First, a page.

August 2011
« Jul    

Dualism in many guises

One of these days we have to get over dualism! Most scientist and philosophers (not all) give lip services to having thrown out Descartes’ dualism but then some bring dualism back in under another name.

One way in which this happens is in computer science. Recently Kay Sotala put on the Less Wrong site the draft of a paper. Here are some quotes from the draft:

The ability to transfer a human mind to a computer, creating an “upload”, will have a considerable impact on society. Previous work has examined some of the economical consequences of the ability to copy minds, as well as the improved coordination ability stemming from being able to copy, delete and restore minds. …A digital mind running on a computer system can upgrade the system to utilize more powerful hardware, while biological humans cannot drastically upgrade their brains. Suppose that there is some minimum hardware configuration that provides a digital mind with roughly the same processing power and memory as a human brain. Any increase in hardware resources past this point is a hardware advantage in favor of the digital mind.

The notion that the mind and brain can be separated with one translated into a digital program and the other into electronic computer is hard to visualize without a type of dualism – not spirit and matter but software and hardware.

Another division goes back to Plato. In a conversation with Alfredo Pereira Jr., he wrote this in response to my saying that Double-Aspect Monism sounded like Dualism to me:

Monism is not Dualism! Double-Aspect Monism (DAM) assumes a difference between the physical and the mental, holding that they are two aspects of the same being. The difference may be just epistemological (each aspect derives from a different perspective, first-person or third-person) or ontological (as in Aristotle’s hylomorphism: everything in Nature is composed of Matter and Form, they work together but are intrinsically different principles)… These conscious mental patterns (feelings) are embedded on physical (energy) processes, but they are not reductible to physical properties (like the form of a geometrical figure that cannot be reduced to the material substrate of a physical object having the form, e.g. of a triangle, rectangle, etc.).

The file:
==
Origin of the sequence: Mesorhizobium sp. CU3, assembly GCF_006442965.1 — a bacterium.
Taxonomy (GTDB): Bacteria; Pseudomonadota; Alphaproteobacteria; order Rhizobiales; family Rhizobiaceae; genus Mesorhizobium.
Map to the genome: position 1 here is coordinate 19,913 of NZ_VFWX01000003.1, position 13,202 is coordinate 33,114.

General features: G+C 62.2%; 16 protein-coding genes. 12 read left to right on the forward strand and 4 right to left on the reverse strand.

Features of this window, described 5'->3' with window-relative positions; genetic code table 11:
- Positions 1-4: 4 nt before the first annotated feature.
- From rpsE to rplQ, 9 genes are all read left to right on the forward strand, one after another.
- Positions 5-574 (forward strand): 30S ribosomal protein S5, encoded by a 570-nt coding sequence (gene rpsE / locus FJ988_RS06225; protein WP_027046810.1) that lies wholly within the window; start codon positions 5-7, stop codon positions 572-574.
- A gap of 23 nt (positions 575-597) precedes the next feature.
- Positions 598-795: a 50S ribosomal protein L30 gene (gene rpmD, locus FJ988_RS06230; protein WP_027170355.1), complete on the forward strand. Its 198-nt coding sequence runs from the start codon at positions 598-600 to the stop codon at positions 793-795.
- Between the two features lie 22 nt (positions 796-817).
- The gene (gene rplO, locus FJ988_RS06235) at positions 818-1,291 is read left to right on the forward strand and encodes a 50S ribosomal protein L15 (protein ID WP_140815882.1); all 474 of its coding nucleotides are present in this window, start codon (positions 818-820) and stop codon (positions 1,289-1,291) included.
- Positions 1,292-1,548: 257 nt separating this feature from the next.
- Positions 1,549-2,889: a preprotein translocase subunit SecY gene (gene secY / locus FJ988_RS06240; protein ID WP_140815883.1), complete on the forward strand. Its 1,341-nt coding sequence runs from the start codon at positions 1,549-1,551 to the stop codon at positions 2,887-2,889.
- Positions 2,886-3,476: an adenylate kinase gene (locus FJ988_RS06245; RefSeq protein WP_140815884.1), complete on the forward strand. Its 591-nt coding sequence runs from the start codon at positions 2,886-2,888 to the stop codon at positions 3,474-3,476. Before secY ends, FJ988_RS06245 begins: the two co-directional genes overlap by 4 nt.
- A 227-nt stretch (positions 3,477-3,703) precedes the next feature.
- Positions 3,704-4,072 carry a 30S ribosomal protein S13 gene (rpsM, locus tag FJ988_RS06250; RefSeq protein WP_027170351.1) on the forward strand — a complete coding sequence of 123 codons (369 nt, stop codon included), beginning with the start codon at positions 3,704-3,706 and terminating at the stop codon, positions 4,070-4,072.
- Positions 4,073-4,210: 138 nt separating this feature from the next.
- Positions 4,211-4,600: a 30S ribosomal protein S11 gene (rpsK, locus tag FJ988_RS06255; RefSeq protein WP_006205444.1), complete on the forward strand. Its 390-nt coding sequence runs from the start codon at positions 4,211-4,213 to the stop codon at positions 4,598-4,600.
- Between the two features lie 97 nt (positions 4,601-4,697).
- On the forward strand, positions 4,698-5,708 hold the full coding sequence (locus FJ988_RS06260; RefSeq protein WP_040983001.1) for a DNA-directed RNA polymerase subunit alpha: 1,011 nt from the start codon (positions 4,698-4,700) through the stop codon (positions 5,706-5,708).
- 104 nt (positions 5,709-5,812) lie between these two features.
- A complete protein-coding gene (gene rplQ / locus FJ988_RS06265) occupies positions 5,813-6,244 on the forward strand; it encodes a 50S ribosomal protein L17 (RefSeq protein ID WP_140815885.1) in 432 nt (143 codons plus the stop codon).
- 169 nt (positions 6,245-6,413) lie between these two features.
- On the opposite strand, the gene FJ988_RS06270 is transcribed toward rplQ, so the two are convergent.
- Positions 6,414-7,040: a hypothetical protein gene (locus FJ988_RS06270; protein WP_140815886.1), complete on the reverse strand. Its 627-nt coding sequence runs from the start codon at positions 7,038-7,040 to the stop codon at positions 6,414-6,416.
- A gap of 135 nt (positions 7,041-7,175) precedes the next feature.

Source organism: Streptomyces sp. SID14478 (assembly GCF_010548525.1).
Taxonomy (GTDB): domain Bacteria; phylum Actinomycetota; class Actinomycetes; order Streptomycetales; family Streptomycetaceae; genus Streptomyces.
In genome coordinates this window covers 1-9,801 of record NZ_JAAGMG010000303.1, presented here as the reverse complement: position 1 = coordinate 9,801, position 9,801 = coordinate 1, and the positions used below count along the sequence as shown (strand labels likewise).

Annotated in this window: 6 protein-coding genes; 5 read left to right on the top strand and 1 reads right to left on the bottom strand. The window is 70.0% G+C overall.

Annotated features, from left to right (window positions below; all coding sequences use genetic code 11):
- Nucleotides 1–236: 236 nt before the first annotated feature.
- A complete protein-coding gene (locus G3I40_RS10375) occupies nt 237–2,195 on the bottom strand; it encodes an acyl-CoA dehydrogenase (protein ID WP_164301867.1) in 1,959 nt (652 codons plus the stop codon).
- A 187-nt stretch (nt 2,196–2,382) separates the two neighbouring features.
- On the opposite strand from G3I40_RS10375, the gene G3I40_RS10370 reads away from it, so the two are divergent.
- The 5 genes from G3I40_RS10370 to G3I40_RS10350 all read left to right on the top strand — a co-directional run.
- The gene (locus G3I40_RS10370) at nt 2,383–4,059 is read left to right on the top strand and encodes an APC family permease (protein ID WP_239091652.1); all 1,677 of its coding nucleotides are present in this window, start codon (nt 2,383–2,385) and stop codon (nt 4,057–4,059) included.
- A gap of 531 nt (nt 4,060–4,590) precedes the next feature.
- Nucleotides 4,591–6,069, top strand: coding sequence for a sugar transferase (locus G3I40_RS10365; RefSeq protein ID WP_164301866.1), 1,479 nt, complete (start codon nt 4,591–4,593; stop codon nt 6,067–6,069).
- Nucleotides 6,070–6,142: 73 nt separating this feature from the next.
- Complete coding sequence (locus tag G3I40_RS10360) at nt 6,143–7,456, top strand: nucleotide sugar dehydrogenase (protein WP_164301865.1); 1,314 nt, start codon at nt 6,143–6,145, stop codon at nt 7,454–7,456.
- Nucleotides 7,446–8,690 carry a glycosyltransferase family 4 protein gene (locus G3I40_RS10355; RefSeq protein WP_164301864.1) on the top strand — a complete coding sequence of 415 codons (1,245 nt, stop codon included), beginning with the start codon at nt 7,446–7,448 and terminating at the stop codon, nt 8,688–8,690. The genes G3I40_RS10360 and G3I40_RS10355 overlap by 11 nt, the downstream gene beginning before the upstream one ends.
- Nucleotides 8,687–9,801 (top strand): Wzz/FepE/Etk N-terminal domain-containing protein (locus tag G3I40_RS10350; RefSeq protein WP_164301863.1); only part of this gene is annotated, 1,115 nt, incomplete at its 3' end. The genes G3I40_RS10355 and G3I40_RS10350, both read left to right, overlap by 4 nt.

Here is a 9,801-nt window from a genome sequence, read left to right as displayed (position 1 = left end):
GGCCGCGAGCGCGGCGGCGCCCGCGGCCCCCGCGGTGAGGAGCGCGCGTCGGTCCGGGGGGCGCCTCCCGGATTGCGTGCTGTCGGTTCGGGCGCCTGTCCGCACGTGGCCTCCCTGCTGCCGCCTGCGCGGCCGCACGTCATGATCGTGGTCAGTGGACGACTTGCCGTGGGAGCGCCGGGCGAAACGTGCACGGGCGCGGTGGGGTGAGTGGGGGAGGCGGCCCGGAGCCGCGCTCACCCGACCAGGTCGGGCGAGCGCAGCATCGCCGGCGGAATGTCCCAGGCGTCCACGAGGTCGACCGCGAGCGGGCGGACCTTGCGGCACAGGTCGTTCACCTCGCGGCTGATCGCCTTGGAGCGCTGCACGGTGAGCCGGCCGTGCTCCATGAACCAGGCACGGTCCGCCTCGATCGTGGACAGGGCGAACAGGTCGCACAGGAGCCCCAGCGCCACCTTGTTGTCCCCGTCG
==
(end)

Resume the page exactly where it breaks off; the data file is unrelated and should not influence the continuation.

I have encountered other similar divisions based on reifying an abstract concept (form, mathematical expression etc.) as real but distinct from physical reality. Here we have the separation of mental and physical (as opposed to spirit and matter). It says that something can be real without being part of physical reality; that concepts, numbers or forms can somehow interact with one another without touching the material world, but staying on their own (magical) level.

Then we have another division between consciousness and unconsciousness, a division that Freud made. Freud’s theories are not taken very seriously by most people today but this division survived. Very many envisage a conscious mind that is able to make decisions and an unconscious mind that is automatic. This is the ‘my brain made me do it’ attitude. Many coaching and self-help groups have simple descriptions of this type of dualism.